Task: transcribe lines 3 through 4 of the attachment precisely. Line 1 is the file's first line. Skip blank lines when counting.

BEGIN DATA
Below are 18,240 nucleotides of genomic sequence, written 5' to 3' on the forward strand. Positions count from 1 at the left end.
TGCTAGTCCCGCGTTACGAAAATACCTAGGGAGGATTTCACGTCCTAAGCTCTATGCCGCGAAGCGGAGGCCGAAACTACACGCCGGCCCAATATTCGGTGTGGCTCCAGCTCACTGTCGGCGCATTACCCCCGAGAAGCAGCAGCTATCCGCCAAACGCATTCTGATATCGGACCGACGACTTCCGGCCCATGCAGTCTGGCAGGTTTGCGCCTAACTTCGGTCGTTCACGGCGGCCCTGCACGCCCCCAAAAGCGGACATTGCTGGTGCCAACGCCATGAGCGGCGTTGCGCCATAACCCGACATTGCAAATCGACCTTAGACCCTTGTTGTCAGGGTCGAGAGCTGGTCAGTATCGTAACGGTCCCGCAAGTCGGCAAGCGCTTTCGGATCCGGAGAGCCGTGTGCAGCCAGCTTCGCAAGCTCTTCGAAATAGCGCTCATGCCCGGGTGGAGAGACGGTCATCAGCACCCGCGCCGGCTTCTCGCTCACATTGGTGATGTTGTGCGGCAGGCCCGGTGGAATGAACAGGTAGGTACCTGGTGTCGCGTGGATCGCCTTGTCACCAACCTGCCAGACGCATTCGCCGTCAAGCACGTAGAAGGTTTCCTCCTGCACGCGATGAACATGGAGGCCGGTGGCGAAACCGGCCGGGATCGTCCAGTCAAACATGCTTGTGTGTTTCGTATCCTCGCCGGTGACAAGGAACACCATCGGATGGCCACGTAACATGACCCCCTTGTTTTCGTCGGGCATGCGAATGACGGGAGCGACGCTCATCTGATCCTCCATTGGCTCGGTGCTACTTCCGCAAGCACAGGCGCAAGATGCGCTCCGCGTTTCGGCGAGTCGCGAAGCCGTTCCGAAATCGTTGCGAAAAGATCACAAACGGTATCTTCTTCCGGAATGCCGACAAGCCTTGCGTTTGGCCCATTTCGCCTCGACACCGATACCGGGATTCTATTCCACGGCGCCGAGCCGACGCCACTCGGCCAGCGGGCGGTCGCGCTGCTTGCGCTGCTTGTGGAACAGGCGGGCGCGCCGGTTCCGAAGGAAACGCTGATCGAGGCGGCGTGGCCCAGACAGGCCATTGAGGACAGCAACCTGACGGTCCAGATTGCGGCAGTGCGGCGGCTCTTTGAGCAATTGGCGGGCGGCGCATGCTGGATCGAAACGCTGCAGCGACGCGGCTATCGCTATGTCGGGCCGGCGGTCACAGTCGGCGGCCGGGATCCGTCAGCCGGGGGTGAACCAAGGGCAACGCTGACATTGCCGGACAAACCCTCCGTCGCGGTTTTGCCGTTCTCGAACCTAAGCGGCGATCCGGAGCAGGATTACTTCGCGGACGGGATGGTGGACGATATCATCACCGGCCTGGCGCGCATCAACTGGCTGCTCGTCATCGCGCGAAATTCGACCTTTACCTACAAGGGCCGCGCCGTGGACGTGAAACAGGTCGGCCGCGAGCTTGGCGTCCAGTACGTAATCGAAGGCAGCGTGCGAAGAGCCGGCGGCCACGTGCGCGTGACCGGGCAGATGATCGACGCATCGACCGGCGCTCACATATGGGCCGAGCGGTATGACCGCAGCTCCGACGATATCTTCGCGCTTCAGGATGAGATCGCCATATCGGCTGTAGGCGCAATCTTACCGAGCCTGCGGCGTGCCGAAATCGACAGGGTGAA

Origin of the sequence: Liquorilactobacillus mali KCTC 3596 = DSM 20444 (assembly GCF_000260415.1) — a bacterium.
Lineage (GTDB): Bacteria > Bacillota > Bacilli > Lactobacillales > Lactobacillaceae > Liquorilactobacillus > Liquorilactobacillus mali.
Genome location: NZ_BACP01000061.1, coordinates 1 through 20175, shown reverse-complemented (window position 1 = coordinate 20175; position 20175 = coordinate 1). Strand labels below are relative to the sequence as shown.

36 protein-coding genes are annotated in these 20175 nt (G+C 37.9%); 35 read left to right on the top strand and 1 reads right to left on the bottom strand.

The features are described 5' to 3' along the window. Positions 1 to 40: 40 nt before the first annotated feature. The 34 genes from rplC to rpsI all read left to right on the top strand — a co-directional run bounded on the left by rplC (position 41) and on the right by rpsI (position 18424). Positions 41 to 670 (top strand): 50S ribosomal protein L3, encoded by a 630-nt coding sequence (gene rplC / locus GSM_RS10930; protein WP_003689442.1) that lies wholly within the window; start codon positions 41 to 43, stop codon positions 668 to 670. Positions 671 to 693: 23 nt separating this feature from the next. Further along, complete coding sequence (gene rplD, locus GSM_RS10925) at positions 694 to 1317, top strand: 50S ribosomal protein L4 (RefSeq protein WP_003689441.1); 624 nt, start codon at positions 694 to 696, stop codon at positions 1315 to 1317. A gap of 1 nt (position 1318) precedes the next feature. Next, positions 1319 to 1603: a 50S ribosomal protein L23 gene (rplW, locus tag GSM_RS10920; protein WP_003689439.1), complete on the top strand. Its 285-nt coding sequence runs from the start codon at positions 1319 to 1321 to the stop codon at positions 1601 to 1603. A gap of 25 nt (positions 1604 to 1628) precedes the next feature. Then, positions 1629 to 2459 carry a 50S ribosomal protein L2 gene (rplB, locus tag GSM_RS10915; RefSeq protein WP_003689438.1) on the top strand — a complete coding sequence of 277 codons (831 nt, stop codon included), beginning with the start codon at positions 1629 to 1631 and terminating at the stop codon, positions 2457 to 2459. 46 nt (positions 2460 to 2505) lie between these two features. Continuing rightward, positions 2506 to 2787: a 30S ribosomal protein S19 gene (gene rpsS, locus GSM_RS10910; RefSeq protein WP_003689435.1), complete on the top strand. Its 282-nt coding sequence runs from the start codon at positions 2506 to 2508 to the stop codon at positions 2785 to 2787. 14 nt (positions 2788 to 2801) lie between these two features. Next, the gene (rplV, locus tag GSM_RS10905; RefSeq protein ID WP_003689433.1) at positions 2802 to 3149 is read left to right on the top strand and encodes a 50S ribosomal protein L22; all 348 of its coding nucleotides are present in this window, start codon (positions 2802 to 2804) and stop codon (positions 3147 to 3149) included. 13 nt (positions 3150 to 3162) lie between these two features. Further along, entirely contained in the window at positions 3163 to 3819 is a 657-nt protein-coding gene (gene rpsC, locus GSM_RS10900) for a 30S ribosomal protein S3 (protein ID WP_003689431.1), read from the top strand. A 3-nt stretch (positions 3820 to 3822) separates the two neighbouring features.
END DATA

Origin of the sequence: Liquorilactobacillus mali KCTC 3596 = DSM 20444 (assembly GCF_000260415.1) — a bacterium.
Lineage (GTDB): Bacteria > Bacillota > Bacilli > Lactobacillales > Lactobacillaceae > Liquorilactobacillus > Liquorilactobacillus mali.